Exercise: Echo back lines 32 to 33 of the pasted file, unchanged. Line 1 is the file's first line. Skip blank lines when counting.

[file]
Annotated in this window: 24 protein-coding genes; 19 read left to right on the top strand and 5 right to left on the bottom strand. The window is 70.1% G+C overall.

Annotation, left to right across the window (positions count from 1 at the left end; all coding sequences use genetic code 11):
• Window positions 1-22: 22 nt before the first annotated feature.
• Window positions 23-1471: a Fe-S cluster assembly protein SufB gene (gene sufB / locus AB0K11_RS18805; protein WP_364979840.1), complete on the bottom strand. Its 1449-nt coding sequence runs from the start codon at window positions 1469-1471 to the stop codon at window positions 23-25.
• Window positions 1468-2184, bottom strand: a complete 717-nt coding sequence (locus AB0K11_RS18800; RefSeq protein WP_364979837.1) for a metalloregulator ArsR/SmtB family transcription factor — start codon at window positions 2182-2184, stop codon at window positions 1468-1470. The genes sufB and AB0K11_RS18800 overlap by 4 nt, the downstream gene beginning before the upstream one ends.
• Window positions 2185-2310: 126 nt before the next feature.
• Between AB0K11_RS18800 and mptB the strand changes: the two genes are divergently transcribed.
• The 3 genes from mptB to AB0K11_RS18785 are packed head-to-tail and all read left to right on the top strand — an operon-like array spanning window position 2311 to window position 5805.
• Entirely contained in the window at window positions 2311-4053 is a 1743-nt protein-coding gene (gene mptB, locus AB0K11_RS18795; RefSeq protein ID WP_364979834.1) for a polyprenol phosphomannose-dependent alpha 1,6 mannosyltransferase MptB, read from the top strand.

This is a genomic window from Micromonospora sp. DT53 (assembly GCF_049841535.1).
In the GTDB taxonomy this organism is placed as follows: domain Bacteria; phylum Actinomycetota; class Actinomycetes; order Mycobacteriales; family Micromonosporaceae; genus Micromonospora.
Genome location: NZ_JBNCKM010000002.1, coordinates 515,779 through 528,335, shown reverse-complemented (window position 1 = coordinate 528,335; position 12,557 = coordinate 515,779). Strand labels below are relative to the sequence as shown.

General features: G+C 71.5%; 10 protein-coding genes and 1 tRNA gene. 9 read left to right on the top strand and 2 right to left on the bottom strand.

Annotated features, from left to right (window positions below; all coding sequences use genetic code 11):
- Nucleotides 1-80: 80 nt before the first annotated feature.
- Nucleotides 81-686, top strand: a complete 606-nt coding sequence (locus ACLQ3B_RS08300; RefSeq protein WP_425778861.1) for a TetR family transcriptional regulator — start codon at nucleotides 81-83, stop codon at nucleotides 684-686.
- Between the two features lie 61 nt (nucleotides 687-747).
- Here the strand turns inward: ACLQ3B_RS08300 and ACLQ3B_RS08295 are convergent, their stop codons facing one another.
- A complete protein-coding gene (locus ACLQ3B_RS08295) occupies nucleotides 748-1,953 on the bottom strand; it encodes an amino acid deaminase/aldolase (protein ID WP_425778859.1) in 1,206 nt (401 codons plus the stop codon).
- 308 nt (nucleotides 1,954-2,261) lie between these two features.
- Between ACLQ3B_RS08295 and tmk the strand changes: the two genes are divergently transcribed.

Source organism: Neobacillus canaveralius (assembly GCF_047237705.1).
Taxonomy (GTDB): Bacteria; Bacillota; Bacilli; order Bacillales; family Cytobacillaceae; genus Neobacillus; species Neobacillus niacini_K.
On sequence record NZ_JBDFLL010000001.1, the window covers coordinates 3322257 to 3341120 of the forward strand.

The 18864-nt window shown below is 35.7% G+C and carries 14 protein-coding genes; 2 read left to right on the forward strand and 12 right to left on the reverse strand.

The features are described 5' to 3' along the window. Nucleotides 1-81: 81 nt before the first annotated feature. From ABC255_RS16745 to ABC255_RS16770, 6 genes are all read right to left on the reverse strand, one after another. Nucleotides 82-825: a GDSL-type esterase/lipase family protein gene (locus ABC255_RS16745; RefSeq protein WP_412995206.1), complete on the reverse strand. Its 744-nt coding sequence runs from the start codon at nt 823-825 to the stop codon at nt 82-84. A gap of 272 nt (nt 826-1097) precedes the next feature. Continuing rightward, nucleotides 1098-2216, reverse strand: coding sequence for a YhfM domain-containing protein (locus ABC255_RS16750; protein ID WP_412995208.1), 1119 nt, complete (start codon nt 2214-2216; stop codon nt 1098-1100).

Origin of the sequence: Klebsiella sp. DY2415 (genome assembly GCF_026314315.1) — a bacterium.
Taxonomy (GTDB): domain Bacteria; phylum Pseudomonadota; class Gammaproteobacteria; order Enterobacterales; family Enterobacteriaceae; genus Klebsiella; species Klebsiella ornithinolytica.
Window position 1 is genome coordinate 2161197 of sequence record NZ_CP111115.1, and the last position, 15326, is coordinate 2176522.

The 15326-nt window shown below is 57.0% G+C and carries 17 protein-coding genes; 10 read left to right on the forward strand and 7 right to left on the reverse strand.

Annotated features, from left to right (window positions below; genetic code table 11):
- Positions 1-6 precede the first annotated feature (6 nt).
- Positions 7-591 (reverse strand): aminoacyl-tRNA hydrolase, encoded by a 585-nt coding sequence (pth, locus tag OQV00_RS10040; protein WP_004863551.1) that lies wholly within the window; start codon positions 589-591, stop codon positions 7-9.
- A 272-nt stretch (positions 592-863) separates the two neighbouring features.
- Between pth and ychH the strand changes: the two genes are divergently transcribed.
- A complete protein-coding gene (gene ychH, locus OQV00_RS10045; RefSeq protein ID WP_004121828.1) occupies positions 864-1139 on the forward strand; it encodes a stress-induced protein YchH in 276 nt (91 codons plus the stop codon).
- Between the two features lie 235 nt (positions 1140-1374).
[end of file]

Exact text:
- Positions 1-6 precede the first annotated feature (6 nt).
- Positions 7-591 (reverse strand): aminoacyl-tRNA hydrolase, encoded by a 585-nt coding sequence (pth, locus tag OQV00_RS10040; protein WP_004863551.1) that lies wholly within the window; start codon positions 589-591, stop codon positions 7-9.